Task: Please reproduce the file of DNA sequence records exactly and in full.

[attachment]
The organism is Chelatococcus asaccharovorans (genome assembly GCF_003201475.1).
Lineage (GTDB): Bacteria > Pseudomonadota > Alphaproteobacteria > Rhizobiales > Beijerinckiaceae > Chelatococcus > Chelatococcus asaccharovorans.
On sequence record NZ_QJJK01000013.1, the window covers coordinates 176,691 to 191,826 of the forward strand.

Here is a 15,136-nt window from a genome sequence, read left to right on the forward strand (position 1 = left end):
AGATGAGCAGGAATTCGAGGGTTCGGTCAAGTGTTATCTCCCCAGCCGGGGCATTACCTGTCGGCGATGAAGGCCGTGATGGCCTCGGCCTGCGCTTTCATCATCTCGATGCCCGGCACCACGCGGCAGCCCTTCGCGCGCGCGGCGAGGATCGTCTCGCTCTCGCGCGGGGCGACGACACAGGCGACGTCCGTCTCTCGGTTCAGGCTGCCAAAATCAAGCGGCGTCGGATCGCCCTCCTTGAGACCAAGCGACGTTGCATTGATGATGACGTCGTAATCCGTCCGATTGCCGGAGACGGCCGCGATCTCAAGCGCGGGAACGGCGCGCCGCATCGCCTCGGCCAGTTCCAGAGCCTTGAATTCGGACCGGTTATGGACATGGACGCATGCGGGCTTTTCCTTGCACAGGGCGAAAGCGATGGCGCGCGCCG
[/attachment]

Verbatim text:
The organism is Chelatococcus asaccharovorans (genome assembly GCF_003201475.1).
Lineage (GTDB): Bacteria > Pseudomonadota > Alphaproteobacteria > Rhizobiales > Beijerinckiaceae > Chelatococcus > Chelatococcus asaccharovorans.
On sequence record NZ_QJJK01000013.1, the window covers coordinates 176,691 to 191,826 of the forward strand.

Here is a 15,136-nt window from a genome sequence, read left to right on the forward strand (position 1 = left end):
AGATGAGCAGGAATTCGAGGGTTCGGTCAAGTGTTATCTCCCCAGCCGGGGCATTACCTGTCGGCGATGAAGGCCGTGATGGCCTCGGCCTGCGCTTTCATCATCTCGATGCCCGGCACCACGCGGCAGCCCTTCGCGCGCGCGGCGAGGATCGTCTCGCTCTCGCGCGGGGCGACGACACAGGCGACGTCCGTCTCTCGGTTCAGGCTGCCAAAATCAAGCGGCGTCGGATCGCCCTCCTTGAGACCAAGCGACGTTGCATTGATGATGACGTCGTAATCCGTCCGATTGCCGGAGACGGCCGCGATCTCAAGCGCGGGAACGGCGCGCCGCATCGCCTCGGCCAGTTCCAGAGCCTTGAATTCGGACCGGTTATGGACATGGACGCATGCGGGCTTTTCCTTGCACAGGGCGAAAGCGATGGCGCGCGCCG